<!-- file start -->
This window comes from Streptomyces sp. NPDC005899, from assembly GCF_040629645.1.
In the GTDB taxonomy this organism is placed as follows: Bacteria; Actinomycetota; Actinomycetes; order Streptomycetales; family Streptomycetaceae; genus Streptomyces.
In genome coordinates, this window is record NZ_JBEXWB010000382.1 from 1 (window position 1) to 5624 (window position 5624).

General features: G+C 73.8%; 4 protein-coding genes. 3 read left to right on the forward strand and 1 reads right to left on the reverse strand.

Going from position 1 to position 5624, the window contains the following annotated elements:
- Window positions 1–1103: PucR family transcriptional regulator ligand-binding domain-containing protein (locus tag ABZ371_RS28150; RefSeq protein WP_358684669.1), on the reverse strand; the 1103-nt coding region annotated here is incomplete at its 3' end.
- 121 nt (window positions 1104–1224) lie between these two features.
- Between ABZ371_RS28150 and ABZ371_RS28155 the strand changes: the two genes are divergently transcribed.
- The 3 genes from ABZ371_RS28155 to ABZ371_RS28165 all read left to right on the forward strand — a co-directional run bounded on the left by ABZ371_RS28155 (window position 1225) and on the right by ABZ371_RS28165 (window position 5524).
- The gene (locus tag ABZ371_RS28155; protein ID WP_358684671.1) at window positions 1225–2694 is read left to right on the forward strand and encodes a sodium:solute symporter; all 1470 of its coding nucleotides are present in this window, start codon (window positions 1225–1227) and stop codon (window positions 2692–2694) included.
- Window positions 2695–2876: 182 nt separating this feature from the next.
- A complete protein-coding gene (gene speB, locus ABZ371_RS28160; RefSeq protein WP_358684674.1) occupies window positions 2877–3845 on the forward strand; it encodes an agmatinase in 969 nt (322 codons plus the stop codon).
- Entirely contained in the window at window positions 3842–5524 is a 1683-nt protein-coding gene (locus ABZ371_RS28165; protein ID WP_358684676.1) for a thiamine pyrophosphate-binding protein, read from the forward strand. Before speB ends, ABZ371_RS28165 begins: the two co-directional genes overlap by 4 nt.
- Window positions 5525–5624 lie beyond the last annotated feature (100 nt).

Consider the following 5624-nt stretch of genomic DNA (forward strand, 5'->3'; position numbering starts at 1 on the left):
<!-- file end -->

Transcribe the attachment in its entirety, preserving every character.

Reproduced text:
This window comes from Streptomyces sp. NPDC005899, from assembly GCF_040629645.1.
In the GTDB taxonomy this organism is placed as follows: Bacteria; Actinomycetota; Actinomycetes; order Streptomycetales; family Streptomycetaceae; genus Streptomyces.
In genome coordinates, this window is record NZ_JBEXWB010000382.1 from 1 (window position 1) to 5624 (window position 5624).

General features: G+C 73.8%; 4 protein-coding genes. 3 read left to right on the forward strand and 1 reads right to left on the reverse strand.

Going from position 1 to position 5624, the window contains the following annotated elements:
- Window positions 1–1103: PucR family transcriptional regulator ligand-binding domain-containing protein (locus tag ABZ371_RS28150; RefSeq protein WP_358684669.1), on the reverse strand; the 1103-nt coding region annotated here is incomplete at its 3' end.
- 121 nt (window positions 1104–1224) lie between these two features.
- Between ABZ371_RS28150 and ABZ371_RS28155 the strand changes: the two genes are divergently transcribed.
- The 3 genes from ABZ371_RS28155 to ABZ371_RS28165 all read left to right on the forward strand — a co-directional run bounded on the left by ABZ371_RS28155 (window position 1225) and on the right by ABZ371_RS28165 (window position 5524).
- The gene (locus tag ABZ371_RS28155; protein ID WP_358684671.1) at window positions 1225–2694 is read left to right on the forward strand and encodes a sodium:solute symporter; all 1470 of its coding nucleotides are present in this window, start codon (window positions 1225–1227) and stop codon (window positions 2692–2694) included.
- Window positions 2695–2876: 182 nt separating this feature from the next.
- A complete protein-coding gene (gene speB, locus ABZ371_RS28160; RefSeq protein WP_358684674.1) occupies window positions 2877–3845 on the forward strand; it encodes an agmatinase in 969 nt (322 codons plus the stop codon).
- Entirely contained in the window at window positions 3842–5524 is a 1683-nt protein-coding gene (locus ABZ371_RS28165; protein ID WP_358684676.1) for a thiamine pyrophosphate-binding protein, read from the forward strand. Before speB ends, ABZ371_RS28165 begins: the two co-directional genes overlap by 4 nt.
- Window positions 5525–5624 lie beyond the last annotated feature (100 nt).

Consider the following 5624-nt stretch of genomic DNA (forward strand, 5'->3'; position numbering starts at 1 on the left):